IF HITLER emerges from this story as a man with normal human desires for domestic bliss and sexual fulfillment, does this make him seem less evil? Do we somehow need to believe that people who commit evil deeds are evil in every respect of their lives? Is it somehow more comforting for us to think that a man who deliberately causes millions of innocent people to die, often in the most horrible circumstances, is in some way not really human?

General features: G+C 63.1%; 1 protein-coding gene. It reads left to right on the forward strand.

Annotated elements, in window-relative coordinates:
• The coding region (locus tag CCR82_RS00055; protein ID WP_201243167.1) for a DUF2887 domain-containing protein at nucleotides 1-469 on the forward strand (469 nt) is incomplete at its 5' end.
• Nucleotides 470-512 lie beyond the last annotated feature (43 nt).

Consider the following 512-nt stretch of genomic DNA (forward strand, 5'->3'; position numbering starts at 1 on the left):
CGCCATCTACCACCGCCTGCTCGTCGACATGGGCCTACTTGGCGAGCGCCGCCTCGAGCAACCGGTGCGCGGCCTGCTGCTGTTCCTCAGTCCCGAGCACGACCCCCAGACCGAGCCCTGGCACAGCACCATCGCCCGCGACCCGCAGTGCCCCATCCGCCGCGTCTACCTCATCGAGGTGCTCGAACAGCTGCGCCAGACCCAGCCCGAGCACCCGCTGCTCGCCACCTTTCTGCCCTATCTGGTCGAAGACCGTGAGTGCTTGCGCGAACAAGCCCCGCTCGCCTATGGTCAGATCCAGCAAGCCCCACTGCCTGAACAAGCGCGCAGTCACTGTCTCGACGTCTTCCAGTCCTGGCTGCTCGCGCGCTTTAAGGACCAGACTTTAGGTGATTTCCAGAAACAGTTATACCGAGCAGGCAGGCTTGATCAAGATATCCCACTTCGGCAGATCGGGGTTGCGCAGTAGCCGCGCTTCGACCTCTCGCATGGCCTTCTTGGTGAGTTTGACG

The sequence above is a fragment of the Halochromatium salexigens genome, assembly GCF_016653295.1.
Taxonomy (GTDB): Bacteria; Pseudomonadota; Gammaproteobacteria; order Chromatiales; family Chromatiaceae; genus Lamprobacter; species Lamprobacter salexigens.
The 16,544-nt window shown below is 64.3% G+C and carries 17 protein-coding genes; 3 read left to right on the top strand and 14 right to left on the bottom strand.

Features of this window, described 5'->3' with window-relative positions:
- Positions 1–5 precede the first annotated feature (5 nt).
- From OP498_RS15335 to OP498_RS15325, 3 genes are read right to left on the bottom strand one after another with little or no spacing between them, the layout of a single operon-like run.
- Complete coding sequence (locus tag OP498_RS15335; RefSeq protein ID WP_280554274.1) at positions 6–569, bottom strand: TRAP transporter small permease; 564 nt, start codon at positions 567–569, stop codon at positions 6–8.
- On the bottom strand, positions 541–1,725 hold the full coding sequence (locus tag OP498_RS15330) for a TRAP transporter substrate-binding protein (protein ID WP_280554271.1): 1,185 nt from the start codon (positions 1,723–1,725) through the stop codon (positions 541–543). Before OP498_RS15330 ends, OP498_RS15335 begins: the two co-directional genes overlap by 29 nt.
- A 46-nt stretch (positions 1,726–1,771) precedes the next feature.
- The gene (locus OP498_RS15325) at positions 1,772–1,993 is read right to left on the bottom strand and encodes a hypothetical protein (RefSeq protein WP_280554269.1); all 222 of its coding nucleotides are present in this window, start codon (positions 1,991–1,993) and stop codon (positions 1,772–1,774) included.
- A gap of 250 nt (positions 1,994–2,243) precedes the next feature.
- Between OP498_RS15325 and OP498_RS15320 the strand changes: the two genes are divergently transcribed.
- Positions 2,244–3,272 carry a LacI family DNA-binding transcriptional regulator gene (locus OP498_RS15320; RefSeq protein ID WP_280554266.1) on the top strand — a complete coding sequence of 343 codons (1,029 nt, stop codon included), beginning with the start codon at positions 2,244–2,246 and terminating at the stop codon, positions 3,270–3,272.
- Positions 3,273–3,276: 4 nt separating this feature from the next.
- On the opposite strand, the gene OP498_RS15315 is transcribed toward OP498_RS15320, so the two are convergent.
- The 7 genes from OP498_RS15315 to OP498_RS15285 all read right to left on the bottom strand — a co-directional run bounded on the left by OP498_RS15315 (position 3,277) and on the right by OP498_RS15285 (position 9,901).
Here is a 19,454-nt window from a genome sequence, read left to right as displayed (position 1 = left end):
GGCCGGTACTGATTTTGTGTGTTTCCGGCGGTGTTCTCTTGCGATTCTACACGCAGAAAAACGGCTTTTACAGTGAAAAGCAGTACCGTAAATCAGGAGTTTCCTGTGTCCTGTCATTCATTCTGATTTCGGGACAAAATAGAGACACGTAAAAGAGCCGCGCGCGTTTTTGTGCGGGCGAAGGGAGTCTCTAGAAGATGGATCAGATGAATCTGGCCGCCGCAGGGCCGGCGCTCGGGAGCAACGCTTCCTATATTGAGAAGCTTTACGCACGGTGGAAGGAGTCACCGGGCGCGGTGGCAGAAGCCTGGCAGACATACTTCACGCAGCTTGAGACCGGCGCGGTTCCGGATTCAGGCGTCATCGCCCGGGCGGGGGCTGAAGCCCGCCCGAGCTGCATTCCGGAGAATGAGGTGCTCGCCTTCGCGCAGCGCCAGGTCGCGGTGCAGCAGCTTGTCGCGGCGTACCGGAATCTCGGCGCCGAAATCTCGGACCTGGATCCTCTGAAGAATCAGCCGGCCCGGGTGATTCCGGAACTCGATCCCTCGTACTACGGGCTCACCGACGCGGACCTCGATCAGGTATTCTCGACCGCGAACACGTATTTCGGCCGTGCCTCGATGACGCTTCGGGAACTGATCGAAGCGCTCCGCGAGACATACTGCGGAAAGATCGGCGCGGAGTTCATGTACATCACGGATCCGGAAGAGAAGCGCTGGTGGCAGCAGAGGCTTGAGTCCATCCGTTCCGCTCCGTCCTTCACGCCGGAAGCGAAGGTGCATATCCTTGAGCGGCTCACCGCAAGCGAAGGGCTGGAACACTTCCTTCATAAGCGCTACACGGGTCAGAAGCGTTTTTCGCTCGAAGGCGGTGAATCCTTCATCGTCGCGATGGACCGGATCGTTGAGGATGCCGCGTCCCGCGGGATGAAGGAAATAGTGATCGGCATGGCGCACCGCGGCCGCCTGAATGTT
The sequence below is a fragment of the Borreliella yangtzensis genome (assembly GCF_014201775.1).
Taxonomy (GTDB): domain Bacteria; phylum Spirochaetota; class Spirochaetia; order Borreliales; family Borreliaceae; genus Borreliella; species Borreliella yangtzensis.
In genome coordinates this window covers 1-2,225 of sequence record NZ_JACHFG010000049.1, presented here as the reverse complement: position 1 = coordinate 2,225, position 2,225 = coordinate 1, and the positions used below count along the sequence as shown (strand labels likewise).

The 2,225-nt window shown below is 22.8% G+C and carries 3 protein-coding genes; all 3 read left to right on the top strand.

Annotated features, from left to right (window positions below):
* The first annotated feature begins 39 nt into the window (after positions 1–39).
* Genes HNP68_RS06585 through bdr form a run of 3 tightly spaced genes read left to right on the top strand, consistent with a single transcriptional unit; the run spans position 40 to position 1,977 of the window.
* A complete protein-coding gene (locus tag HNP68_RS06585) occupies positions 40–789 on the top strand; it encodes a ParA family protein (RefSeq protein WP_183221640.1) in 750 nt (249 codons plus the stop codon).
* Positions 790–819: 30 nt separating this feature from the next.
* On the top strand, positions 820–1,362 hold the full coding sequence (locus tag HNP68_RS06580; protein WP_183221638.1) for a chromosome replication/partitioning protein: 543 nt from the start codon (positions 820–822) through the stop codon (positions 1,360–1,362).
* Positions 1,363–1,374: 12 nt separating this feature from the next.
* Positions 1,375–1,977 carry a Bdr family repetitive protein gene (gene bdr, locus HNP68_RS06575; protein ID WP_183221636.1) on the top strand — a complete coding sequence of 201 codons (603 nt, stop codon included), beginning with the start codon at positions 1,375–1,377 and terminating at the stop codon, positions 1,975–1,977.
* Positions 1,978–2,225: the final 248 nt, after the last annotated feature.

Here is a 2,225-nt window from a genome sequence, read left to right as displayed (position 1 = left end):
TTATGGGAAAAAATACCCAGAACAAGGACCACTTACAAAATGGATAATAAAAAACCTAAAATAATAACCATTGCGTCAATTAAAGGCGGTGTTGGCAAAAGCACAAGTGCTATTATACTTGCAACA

One of the familiar clichés of writing about Nazism is the concentration-camp commandant who plays Bach on the violin when he gets home from a day’s murder and listens to Mozart on the gramophone for relaxation. Such dichotomies were present in Hitler’s life too. Most biographers of Hitler have written him off as a man without a real human character, a kind of black hole at the center of Nazism, cut off from normal human emotion by his violent and alienating upbringing, incapable in adulthood of any true feelings except hatred and ambition. Eva Braun: Life with Hitler shows that this is too simple a view to take; and for that reason it is deeply troubling to read. For if a man like Hitler was capable of ordinary human love for another person, then what power does love possess?Pullquote: Nazi ideology portrayed women as essentially passive, modest, simple and undemanding creatures, whose role was to adore their menfolk. Eva Braun was no such woman.Image: Essay Types: Book Review